2 Corinthians 9:6 ¶ But this I say, He which soweth sparingly shall reap also sparingly; and he which soweth bountifully shall reap also bountifully. 7 Every man according as he purposeth in his heart, so let him give; not grudgingly, or of necessity: for God loveth a cheerful giver. 8 And God is able to make all grace abound toward you; that ye, always having all sufficiency in all things, may abound to every good work: 9 (As it is written, He hath dispersed abroad; he hath given to the poor: his righteousness remaineth for ever. 10 Now he that ministereth seed to the sower both minister bread for your food, and multiply your seed sown, and increase the fruits of your righteousness;) 11 Being enriched in every thing to all bountifulness, which causeth through us thanksgiving to God.
So, in context the Christian has a responsibility before God to help his poorer brothers and sisters. This is considered a good work and is the active result of having charity toward your brothers and sisters. Paul calls those Christian who are rich in this world to distribute and communicate, two words that mean supplying a physical need.
1 Timothy 6:17 Charge them that are rich in this world, that they be not highminded, nor trust in uncertain riches, but in the living God, who giveth us richly all things to enjoy; 18 That they do good, that they be rich in good works, ready to distribute, willing to communicate; 19 Laying up in store for themselves a good foundation against the time to come, that they may lay hold on eternal life.
And returning back to the context of the earlier passage about giving bountifully and as God has laid it on your heart Paul brings us to the point where our mercy and benevolence is expressed not only to those in the church but the poor in the world, as well. The wicked choose to look the other way.
2 Corinthians 9:11 Being enriched in every thing to all bountifulness, which causeth through us thanksgiving to God. 12 For the administration of this service not only supplieth the want of the saints, but is abundant also by many thanksgivings unto God; 13 Whiles by the experiment of this ministration they glorify God for your professed subjection unto the gospel of Christ, and for your liberal distribution unto them, and unto all men; 14 And by their prayer for you, which long after you for the exceeding grace of God in you. 15 Thanks be unto God for his unspeakable gift.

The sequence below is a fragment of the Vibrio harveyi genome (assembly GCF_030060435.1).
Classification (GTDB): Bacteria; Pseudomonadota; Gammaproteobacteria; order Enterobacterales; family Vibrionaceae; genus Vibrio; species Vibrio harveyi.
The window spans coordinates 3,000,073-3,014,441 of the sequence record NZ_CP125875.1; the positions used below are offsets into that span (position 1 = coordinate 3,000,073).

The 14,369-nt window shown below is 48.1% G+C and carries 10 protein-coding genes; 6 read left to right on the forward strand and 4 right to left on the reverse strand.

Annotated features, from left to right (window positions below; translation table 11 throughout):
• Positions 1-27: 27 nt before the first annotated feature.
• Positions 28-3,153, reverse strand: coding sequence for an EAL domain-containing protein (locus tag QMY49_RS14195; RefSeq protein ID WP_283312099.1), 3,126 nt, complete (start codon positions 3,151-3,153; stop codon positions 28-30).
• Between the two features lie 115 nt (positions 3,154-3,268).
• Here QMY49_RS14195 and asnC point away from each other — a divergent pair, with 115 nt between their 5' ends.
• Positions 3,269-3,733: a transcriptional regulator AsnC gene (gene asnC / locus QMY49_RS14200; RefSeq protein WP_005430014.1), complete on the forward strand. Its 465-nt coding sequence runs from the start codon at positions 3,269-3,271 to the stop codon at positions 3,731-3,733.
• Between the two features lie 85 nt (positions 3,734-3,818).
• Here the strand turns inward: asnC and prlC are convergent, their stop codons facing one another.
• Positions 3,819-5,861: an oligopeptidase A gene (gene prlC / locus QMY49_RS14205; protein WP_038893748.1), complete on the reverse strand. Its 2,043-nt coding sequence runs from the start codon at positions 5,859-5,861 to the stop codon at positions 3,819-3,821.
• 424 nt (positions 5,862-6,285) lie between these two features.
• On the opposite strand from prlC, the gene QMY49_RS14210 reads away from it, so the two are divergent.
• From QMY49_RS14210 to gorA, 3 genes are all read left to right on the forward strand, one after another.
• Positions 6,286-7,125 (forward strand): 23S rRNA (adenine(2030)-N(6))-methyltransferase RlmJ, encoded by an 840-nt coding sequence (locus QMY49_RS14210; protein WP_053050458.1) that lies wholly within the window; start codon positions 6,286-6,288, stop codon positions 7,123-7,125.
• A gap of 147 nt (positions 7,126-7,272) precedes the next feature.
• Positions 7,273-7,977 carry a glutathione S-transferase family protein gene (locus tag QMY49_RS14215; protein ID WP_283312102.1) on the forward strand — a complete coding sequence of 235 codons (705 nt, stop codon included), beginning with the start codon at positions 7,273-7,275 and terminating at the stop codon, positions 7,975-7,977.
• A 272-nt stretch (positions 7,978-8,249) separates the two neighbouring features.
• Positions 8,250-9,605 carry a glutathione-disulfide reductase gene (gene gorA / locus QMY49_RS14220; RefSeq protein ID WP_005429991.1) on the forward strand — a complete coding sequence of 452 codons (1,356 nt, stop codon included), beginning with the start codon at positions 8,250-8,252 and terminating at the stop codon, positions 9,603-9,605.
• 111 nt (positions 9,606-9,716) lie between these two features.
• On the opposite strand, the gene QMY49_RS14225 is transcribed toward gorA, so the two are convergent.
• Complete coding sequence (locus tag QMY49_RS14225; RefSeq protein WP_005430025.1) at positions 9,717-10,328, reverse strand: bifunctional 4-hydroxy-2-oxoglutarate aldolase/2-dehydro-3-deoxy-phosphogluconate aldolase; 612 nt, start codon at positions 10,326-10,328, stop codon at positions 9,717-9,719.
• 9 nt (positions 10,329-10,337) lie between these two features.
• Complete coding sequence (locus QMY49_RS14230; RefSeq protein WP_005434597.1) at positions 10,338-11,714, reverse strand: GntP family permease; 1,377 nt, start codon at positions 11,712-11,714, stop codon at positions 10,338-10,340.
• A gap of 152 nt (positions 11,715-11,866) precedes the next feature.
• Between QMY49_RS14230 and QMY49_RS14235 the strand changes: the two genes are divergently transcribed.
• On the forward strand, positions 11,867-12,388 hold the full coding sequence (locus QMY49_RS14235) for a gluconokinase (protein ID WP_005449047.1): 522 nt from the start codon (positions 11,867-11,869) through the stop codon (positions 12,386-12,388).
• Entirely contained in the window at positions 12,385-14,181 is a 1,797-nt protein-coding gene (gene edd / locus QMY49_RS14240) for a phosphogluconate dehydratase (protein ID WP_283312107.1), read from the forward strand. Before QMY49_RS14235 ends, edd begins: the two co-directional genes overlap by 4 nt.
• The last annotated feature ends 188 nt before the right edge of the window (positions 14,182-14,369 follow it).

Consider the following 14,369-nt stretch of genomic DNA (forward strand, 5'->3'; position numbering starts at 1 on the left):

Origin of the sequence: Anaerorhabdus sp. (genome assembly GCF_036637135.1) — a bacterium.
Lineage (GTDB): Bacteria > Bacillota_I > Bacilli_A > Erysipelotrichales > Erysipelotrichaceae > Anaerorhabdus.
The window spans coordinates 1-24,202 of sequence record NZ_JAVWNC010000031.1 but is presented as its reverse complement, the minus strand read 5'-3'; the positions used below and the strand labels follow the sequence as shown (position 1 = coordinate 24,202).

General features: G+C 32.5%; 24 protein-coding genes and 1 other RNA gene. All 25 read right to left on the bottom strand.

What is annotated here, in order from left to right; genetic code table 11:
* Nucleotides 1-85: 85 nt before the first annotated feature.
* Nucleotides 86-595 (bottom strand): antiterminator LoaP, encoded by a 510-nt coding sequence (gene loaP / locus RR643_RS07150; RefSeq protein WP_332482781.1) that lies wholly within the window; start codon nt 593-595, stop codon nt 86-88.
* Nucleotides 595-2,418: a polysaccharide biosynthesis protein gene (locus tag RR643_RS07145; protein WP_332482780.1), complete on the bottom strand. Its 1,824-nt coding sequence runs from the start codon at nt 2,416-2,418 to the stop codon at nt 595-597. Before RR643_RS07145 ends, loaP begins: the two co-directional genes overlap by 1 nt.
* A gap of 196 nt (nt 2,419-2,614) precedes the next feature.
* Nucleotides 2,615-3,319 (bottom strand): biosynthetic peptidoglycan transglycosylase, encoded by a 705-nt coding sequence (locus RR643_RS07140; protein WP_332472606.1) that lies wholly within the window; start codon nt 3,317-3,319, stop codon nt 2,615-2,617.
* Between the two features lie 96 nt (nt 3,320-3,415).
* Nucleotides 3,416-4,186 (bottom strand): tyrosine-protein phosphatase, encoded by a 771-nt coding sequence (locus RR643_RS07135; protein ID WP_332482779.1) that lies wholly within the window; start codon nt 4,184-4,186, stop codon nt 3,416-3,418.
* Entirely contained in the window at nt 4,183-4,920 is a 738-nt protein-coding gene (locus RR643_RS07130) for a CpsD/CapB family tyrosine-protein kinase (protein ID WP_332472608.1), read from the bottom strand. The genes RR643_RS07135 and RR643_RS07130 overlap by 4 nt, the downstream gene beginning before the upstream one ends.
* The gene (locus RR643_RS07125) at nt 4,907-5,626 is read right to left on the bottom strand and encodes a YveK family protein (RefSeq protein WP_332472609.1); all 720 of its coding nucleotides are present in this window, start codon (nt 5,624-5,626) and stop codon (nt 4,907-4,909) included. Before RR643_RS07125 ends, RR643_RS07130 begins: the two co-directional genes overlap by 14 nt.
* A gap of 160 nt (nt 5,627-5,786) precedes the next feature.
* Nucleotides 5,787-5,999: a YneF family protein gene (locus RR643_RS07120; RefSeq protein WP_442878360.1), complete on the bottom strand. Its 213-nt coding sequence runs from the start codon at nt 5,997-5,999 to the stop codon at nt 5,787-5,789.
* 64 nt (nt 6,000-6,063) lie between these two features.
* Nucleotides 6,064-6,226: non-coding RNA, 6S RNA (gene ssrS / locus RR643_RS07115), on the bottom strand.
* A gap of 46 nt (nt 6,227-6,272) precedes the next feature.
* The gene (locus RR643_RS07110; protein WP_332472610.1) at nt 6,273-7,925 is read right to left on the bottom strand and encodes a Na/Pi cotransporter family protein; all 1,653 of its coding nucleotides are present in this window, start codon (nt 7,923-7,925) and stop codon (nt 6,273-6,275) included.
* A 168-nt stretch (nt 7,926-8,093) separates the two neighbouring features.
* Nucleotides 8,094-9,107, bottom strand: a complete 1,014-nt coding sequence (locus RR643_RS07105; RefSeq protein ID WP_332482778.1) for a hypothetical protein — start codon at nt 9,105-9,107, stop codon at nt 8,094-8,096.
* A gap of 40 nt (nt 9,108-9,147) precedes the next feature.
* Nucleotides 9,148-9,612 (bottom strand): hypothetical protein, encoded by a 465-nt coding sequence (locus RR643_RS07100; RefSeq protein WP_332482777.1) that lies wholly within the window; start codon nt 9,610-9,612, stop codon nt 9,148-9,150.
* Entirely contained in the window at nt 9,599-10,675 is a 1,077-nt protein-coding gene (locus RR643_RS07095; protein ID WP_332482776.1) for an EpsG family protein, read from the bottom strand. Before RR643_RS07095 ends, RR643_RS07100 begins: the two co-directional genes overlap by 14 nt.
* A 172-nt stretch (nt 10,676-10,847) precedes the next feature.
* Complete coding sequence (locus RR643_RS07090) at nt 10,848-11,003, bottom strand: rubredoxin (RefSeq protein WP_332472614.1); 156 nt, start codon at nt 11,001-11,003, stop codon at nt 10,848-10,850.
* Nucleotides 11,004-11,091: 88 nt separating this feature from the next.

This is a voluntary function, a Christian work done because a person is saved, not to get saved or to stay saved, or even to purchase salvation. It is from the heart and not done as a political act, at the point of the proverbial gun. So you must separate in your head your duty to the state and what you do out of love for Christ and for the brethren. They are two entirely separate things, although you probably will not object to your tax money going in part to help people simply because you are generous.
Christian giving is not political. Considering the poor is a Christian duty and an act of love, not a nuisance that gets in the way of you taking vacations to Cancun or building a nest egg for your children’s ease of living. And God will take care of you. Paul, after thanking the Philippians for being generous in supporting him in his missionary efforts promises;
Philippians 4:19 But my God shall supply all your need according to his riches in glory by Christ Jesus.
The wicked simply don’t care about the poor. It doesn’t even cross their mind. “I”, “me”, and “mine” are their trinity. Neither Ayn Rand nor Karl Marx were followers of Christ when they were on the earth. But believe me, if government welfare was efficient and went where it was actually needed rather than being a tool with which to buy votes then people like Bill Gates wouldn’t set up a foundation to help people. They’d just write bigger checks to the government and take fewer deductions.
In any event, once you have met your own survival needs then look to the needs of others, first in the church, then in the world. God will take care of you.